COVID and the holidays: a surge won't stop them

December 23, 2021, 9:09 PM GMT+0

Americans are settling in for a long pandemic. with two-thirds expecting it will not end before 2023. Despite a U.S. spike in cases and rising concern about a new variant of the COVID-19 virus, the U.S. has not taken the drastic steps that the United Kingdom has, urging Britons to scale back celebrations with others.

The latest Economist/YouGov Poll finds that most Americans are planning to celebrate an upcoming holiday with others. Americans are much more likely to celebrate Christmas with others than they are to celebrate New Year’s Eve with others. Just 38% are celebrating New Year’s with others, compared with 63% celebrating Christmas with others. New Year’s Eve is also more of an event for younger adults.

Nearly one in five New Year’s celebrants this year will be going out, and that happens more among Americans living in urban areas: 22%, to 17% in suburbs and 13% in rural areas.

Fewer than a third of Americans nationwide report COVID restrictions in their own communities – including half of those living in the West and more than a third in the Northeast. Last year more than twice as many nationwide – 68% — said there were restrictions in their communities. Now most don’t see any local restrictions, especially in the South and Midwest. And even most Americans who see local restrictions don’t think they will affect holiday celebrations. Only 19% of celebrants say their celebrations will be affected by COVID restrictions.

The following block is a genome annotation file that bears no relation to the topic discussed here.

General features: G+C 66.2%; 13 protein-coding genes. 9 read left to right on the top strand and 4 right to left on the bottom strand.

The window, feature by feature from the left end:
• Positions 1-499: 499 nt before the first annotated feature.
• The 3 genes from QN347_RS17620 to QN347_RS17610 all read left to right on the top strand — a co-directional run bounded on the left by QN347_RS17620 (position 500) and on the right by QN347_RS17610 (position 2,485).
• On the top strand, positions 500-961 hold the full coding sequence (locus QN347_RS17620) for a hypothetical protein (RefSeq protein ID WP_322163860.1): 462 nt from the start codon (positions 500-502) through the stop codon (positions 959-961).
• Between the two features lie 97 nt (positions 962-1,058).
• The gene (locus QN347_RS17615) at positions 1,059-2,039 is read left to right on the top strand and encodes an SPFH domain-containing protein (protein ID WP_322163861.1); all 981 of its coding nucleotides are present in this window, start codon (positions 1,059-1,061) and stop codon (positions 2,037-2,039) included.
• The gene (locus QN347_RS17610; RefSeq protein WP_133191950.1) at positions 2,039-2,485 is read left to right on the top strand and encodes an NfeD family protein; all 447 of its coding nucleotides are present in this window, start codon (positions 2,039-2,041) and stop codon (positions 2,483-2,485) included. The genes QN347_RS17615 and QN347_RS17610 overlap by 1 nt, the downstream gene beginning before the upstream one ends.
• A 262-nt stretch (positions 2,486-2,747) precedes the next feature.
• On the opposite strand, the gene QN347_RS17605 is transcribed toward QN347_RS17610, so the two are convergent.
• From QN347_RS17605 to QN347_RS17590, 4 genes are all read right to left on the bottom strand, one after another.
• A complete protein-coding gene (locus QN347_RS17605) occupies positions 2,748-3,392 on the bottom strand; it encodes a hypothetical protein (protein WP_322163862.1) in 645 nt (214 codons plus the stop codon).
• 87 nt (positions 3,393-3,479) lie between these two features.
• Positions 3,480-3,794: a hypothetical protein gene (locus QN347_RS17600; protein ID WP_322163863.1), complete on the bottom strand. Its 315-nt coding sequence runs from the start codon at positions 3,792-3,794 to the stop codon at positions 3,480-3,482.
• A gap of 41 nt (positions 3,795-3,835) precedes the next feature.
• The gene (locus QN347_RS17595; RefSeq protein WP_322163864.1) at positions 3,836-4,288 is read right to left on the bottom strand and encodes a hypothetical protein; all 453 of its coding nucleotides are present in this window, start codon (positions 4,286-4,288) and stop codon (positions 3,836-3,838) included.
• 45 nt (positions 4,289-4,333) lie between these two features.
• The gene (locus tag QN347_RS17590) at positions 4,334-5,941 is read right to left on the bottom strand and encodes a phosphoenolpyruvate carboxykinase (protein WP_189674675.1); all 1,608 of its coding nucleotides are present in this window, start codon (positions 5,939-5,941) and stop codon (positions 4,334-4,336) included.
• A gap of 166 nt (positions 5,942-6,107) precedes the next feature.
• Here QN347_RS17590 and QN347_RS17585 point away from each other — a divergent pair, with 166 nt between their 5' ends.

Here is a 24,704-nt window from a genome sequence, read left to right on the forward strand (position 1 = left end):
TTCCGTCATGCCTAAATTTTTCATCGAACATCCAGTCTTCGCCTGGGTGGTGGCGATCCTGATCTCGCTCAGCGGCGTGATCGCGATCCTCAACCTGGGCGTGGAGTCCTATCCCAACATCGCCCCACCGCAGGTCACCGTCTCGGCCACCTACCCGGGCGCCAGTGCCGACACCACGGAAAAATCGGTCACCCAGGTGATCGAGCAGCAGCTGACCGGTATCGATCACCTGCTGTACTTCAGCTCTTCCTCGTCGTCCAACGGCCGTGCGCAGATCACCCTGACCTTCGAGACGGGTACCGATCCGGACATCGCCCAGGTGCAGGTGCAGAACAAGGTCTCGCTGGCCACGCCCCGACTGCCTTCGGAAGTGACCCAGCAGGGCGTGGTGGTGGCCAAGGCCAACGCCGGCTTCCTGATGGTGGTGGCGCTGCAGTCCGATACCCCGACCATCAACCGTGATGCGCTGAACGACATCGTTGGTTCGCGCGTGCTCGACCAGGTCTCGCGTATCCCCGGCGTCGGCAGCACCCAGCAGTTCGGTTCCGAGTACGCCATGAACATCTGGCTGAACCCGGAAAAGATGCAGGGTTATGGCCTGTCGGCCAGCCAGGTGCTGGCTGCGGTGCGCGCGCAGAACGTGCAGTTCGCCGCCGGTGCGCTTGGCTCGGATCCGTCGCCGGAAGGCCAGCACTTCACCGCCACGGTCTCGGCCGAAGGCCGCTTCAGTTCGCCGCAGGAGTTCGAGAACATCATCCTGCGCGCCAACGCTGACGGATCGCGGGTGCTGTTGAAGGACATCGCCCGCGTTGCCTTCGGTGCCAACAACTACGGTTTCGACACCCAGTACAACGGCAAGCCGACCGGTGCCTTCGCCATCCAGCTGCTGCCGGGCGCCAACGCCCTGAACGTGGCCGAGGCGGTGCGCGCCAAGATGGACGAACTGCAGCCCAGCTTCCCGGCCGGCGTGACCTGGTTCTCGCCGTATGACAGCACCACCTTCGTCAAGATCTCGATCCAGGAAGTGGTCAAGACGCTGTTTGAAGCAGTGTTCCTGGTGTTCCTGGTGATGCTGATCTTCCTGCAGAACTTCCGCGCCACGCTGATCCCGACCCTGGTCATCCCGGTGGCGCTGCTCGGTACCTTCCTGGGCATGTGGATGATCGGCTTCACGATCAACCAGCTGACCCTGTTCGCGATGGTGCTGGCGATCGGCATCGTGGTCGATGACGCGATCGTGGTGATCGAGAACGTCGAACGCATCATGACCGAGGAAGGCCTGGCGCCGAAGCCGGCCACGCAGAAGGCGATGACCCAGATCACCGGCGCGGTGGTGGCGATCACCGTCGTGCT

See the toplines and crosstabs from this Economist/YouGov Poll

Methodology: The Economist survey was conducted by YouGov using a nationally representative sample of 1,500 U.S. adult citizens interviewed online between December 12 and December 14, 2021. This sample was weighted according to gender, age, race, and education based on the 2018 American Community Survey, conducted by the U.S. Census Bureau, as well as 2016 and 2020 Presidential votes (or non-votes). Respondents were selected from YouGov’s opt-in panel to be representative of all U.S. citizens. The margin of error is approximately 3% for the overall sample.

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